Never mind Smaug in The Hobbit or Viserion in Game of Thrones, the dragons of Viking age are far more scary and likely to give you nightmares. It is no surprise the Vikings carved dragon heads for the ends of their longships. The sight of a dragon head on an approaching Viking ship would surely have been enough to make you run for your life. And with good reason. For the Vikings themselves, the dragon head on the prow of the ship may also have been enough to scare away the sea monsters lurking in the depths ready to devour them.
The dragons mentioned in the Norse sagas are creatures of diabolical design. Like the corpse eating Nidhogg. Nidhogg lives under the roots of Yggdrasil – the tree of life – and eats its roots. Why? To bring the world into chaos. Nice.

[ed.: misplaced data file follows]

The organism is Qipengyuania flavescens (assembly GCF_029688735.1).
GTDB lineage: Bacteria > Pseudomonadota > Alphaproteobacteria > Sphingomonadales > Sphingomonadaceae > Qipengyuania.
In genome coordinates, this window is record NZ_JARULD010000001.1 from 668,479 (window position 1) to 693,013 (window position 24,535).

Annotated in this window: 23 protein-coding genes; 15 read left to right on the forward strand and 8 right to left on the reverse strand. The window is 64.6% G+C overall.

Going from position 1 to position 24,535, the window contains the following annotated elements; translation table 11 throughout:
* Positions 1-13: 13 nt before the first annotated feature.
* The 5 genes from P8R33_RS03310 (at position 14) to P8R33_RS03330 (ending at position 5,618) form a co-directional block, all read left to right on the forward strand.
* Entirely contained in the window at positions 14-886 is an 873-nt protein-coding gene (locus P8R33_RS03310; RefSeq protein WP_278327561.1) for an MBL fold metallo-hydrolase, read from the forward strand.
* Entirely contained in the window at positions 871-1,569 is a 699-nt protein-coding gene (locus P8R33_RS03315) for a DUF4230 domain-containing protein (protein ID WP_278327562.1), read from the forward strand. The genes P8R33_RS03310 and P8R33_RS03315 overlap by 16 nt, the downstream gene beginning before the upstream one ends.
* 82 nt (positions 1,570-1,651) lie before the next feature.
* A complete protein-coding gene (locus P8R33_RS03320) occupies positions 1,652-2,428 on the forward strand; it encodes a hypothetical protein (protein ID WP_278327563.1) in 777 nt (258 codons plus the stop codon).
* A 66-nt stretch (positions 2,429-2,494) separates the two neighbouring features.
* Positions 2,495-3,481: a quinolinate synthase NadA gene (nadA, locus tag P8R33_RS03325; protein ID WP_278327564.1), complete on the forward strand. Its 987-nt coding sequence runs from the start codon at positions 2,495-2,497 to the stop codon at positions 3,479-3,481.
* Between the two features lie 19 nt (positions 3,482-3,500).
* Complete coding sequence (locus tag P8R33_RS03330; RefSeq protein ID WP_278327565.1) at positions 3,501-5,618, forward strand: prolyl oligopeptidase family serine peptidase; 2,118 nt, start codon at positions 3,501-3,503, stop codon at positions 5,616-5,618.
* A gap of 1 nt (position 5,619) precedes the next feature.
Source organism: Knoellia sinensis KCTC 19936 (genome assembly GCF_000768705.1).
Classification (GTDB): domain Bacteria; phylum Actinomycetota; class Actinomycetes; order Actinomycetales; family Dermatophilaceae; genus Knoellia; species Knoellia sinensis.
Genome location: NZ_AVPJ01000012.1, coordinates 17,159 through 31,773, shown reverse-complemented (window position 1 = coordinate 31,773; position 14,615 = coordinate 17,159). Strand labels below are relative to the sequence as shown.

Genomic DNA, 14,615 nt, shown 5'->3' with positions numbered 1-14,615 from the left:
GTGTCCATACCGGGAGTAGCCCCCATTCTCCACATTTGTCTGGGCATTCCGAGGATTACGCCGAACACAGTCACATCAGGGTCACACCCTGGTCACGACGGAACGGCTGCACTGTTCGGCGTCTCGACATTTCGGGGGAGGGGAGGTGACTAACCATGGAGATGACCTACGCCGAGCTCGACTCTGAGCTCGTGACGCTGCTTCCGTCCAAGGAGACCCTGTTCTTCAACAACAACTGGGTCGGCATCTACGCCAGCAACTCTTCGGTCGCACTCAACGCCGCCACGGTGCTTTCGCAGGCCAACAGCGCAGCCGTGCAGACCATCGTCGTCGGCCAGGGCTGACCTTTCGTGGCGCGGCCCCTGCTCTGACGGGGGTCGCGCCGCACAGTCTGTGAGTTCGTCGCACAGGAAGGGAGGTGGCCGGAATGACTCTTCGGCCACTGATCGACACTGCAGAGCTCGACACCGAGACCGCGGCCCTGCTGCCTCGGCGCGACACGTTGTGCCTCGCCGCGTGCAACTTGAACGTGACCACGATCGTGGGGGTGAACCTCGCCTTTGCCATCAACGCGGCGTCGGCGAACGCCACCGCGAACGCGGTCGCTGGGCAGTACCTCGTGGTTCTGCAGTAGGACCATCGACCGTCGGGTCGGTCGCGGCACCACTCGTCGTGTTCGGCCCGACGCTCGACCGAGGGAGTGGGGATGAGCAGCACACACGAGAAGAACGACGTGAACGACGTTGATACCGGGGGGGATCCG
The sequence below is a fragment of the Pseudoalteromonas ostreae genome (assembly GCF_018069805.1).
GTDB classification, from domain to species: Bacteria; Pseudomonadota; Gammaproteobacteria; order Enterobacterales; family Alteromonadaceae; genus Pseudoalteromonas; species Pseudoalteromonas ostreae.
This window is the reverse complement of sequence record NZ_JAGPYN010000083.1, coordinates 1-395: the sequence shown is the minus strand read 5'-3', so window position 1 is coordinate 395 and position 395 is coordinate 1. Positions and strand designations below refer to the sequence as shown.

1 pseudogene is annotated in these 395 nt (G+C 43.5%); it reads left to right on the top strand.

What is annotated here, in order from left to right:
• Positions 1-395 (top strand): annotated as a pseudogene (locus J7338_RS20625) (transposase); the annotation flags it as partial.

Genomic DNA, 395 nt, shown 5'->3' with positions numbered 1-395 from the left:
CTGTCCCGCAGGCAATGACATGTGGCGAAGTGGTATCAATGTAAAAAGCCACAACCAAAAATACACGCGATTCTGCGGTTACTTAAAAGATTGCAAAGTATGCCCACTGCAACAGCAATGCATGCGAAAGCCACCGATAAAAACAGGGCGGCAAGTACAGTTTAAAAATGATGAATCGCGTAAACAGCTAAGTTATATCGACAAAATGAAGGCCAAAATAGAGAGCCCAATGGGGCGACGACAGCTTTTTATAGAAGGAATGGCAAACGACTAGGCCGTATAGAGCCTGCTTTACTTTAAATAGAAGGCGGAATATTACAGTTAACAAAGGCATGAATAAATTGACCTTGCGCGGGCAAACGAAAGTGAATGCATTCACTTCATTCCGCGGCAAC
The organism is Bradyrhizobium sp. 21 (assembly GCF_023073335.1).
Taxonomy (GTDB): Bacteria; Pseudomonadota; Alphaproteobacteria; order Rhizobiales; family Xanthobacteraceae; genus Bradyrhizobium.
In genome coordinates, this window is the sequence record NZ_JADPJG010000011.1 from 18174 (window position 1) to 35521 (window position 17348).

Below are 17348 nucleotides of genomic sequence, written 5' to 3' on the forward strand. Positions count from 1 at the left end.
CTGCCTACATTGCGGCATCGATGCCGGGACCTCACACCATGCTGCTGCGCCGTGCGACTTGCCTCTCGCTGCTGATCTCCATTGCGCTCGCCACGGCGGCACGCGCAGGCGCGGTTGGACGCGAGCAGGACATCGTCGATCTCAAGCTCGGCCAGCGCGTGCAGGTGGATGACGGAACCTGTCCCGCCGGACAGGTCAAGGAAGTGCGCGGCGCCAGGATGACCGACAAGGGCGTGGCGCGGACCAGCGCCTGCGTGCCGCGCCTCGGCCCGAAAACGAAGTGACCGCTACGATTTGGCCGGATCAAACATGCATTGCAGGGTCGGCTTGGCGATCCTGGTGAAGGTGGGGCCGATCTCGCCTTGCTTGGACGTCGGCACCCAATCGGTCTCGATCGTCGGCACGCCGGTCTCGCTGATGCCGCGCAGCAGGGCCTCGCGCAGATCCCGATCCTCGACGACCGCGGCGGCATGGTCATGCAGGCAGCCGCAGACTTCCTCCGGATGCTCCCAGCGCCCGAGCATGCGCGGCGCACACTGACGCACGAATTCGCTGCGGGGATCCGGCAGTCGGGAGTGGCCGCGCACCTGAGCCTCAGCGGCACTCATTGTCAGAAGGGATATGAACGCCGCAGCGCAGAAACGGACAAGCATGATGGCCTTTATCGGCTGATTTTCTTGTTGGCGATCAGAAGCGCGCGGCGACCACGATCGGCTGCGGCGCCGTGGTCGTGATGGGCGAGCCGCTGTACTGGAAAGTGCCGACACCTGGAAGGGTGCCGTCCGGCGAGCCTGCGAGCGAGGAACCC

Or how about Jormungandr? If you think the dragons you know of already are big, imagine one that is so large it stretches completely round the world and is able to grasp its own tail. Yes, that's Jormungandr. Be afraid. Be very afraid. If the sagas are to be believed, although Jormungandr will meet its end at Ragnarok, the fight will cost Thor his own life...something for you superhero fans to think about.
The Vikings certainly knew the power and symbolism of the dragon. There are depictions on buildings, carved into runestones and created in fine jewellery. The dragon, or serpent, was most likely thought to convey the ideas of strength and bravery. So wearing a dragon motif would symbolise these ideas. It's also clear the dragon symbol would be used to ward off other beasts and creatures, so it could offer protection too. This may be the reason why the dragon is found so widely on everyday objects, and why it persisted to be used even in the early Christian period in Scandinavia, as in the carvings on Norway's stave churches at Urnes and Borgund.
Our own dragon bracelet design is modeled on an archaeological find on the island Gotland, Sweden. Perhaps just the perfect thing to be wearing if you encounter something breathing fire on a dark night...
Take a look: